It took a long time, but we finally have a Modern-playable white-blue planeswalker. Everyone from Venser to Dovin Baan has failed to pass muster, but all that has changed now that Teferi, Hero of Dominaria is on the scene.
At first blush, it doesn’t seem to add up—Teferi costs 5 mana and doesn’t do anything that wins the game on the spot. There is such a high bar to clear for any card to have a meaningful impact in Modern, and generally, any 5-drop that isn’t being cheated out is automatically excluded from consideration.
Why is this different with Teferi? It doesn’t take too much to figure it out. Teferi isn’t actually a 5-drop—he’s a 3-drop that you can’t play until turn 5. Various Lilianas have shown us that powerful 3-drop ‘walkers can indeed walk the walk in Modern, and Teferi is here to demonstrate exactly that once again.
It may seem like the height of blue mage blasphemy, but there are those who claim this card is better than Jace, the Mind Sculptor. While JTMS has entrenched himself into various blue control strategies in Modern, he didn’t break the format in half as some anticipated, and indeed, his influence has been so limited as to be immediately challenged by the next blue planeswalker to join our ranks.
As a rusted-on white-blue player, I’ve been experimenting with various control archetypes in Modern to put this old kid on the block through his paces, and the results have been very promising.
Lightning Bolt is an excellent card to be playing in Modern. It’s a clean, 1-mana answer to more or less everything in decks like Humans and Affinity, Bolt is rarely truly dead as it can always go upstairs. Add Lightning Helix to buffer your life total and Electrolyze for devastating blowout potential, and Jeskai Control starts to look like an excellent shell for Teferi, Hero of Dominaria.
Being able to protect Teferi after he ticks up to draw a card is critical, so including ways to utilize the two lands he untaps is the most important factor in seeking to make the most of his deployment. By including cheap, reactive disruption, you give yourself the best chance to play Teferi for maximum impact. Either he comes down and tucks away their single threat, or just go upstairs and hold off their board with cheap removal.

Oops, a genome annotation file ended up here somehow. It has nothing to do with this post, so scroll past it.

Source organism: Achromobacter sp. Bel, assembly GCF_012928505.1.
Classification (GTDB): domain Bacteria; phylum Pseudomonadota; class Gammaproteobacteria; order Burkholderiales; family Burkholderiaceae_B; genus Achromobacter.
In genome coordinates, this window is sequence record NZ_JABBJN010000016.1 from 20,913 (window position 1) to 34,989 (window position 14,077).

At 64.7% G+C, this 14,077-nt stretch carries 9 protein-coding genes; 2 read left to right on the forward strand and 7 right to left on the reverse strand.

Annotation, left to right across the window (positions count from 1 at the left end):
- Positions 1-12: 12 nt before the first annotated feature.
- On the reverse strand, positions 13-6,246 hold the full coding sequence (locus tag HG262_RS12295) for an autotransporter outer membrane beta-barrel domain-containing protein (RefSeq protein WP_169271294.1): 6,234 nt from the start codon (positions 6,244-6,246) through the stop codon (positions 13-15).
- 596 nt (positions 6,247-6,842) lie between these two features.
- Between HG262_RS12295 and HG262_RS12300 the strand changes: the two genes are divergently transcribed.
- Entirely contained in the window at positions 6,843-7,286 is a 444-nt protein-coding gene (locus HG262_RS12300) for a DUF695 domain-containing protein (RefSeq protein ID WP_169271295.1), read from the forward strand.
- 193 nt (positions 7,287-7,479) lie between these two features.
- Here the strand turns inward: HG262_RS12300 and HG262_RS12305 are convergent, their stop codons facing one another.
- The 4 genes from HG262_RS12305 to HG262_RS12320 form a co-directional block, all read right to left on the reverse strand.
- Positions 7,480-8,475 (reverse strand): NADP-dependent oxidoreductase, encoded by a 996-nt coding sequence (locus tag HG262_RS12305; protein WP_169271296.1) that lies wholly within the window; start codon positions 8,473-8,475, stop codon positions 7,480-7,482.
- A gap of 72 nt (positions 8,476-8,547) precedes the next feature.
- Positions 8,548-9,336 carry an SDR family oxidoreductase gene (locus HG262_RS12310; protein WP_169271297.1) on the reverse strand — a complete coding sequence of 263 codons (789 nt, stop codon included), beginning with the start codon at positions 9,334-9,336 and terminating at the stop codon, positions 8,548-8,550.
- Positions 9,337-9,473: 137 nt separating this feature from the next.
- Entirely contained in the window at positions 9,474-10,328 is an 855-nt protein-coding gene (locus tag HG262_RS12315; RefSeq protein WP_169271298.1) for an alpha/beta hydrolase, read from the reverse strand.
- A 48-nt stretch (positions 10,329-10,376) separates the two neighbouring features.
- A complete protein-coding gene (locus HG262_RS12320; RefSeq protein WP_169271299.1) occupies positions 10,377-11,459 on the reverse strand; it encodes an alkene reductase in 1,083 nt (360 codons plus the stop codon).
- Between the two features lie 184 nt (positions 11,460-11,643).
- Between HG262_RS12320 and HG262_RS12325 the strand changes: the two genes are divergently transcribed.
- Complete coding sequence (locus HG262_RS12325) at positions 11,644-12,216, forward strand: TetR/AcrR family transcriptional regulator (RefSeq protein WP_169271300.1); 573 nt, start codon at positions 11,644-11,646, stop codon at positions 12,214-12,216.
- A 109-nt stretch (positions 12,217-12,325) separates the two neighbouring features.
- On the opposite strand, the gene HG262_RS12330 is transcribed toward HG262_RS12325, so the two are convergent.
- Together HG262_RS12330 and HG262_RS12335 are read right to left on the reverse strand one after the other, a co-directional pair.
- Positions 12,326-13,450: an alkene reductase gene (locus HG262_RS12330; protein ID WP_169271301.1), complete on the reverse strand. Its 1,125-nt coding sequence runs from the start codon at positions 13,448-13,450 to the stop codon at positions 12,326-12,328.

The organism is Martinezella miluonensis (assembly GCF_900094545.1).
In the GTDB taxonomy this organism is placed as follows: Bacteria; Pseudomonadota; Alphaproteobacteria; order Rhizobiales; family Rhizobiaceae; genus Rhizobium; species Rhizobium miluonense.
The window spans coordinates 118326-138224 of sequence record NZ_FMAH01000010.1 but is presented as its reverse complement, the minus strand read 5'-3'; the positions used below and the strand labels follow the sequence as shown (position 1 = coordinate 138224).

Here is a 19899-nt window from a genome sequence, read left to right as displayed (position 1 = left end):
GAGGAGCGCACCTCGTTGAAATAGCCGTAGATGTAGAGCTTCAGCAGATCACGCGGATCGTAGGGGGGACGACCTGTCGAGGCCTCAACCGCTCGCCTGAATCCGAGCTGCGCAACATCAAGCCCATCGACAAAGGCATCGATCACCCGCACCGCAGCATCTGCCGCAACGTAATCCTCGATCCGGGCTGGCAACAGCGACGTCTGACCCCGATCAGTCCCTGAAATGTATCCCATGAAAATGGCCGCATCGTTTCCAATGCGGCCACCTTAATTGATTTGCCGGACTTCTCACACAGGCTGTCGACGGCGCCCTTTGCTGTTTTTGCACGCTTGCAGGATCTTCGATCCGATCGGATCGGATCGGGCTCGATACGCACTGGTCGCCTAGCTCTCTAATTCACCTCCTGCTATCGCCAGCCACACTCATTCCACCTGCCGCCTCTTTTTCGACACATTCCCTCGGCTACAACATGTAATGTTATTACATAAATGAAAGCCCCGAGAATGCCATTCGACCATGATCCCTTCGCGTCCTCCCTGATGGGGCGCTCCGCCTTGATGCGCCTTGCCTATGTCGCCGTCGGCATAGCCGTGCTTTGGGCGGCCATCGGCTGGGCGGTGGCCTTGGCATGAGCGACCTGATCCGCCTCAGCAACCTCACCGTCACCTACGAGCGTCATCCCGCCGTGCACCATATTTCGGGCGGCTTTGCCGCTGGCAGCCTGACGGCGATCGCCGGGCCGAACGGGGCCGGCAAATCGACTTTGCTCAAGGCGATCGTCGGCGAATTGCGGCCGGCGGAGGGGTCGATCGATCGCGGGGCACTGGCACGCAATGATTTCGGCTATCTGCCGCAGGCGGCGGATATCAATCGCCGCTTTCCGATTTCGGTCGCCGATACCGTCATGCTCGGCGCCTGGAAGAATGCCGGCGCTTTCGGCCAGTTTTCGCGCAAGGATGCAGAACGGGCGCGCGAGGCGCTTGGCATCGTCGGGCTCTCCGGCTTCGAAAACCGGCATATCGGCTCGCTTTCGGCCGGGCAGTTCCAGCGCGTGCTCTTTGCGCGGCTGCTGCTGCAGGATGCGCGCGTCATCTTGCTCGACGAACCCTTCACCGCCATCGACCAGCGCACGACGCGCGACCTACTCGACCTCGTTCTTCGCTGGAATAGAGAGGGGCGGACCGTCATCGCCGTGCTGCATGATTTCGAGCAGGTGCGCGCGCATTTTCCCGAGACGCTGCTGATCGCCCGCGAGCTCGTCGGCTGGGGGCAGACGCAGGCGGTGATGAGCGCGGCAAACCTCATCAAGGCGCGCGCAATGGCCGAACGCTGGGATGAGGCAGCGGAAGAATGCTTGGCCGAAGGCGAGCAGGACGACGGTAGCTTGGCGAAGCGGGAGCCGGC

Ideally, however, Teferi will come down on an empty board (or behind a Wall of Omens) and the two untapped lands can power out a counterspell to protect him. Whichever way you choose to configure the many flex slots in this deck, be sure to prioritize cheap instants to make the most of Teferi’s +1 ability.
Serum Visions is undoubtedly the better card in a vacuum, but I prefer Opt in any list attempting to play a full-on instant-speed game. Being able to hold up a counterspell or removal and then still put spare mana to good use at the end of turn is very strong. I’m not claiming you don’t lose anything by playing Opt over Serum Visions, but in my view it fits better into what this deck is trying to achieve.
Similarly, trimming copies of Search for Azcanta fits this instant-speed game plan. As you never really want to draw the redundant second copy (although a second-rate scry engine can be useful, I suppose), and you naturally see a lot of cards with cantrips and Teferi, I’m happy to go down to a single copy.
What if you remove the red entirely? Bolt and Helix are excellent cards, but come at a real deckbuilding cost. More shocklands and fewer basics prevent you from playing one of Modern’s most fashionable disruptive strategies: Field of Ruin.
Gabriel Nassif recently shared his take on White-Blue Control in Modern, and makes it very clear just how important Field of Ruin is against the current format. Almost every deck in Modern has powerful nonbasic lands they rely upon, and playing nine basics will ultimately break the symmetry of Field of Ruin’s effect. Most notably, Field of Ruin completely changes the matchup against Tron, one of White-Blue’s traditional weaknesses.
Where this strategy differs from Nassif’s, however, is in the thrust of its disruptive elements. Both strategies are slow and lumbering, and while Nassif looks to contest the board with Wall of Omens and removal, this deck relies upon an early Terminus to keep itself in the game before cleaning up with one of its various value engines—including, of course, Teferi.
Playing the full four copies of Terminus should indicate just how critical it is to the strategy. Further, this deck features has a strong supporting cast to ensure Terminus has the impact you’re seeking. Between the eight cantrips and three copies of Jace, this deck has plenty of ways to make the most of the Miracle mechanic—being able to cast a planned Terminus as early as turn 2 can be backbreaking, with Opt enables the sweeper at instant speed!
Anyone who has ever seen Legacy Miracles in action will understand the interaction between Jace and Terminus: Brainstorm, put a Terminus back on top, and clear the board next turn. While Teferi isn’t necessarily here to bolster that specific plan, he’s still an excellent turn-5 play for all the reasons I’ve mentioned (especially if you’ve got a Terminus waiting on top with an Opt in hand). Here, we’re less concerned about the Teferi-into-instants plan and more concerned with exploiting the miracle mechanic.
I was initially surprised to discover that Teferi had a role to play in Modern, but after getting across tournament results and seeing his power for myself, I’ve changing my mind. What ultimately convinced me was to realize that Teferi is a 3-drop rather than a 5-drop, and that building a deck with that in mind will pay dividends. In any case, any new card that helps the fortunes of white-blue decks has my full support. It’s good to have a new face on the team!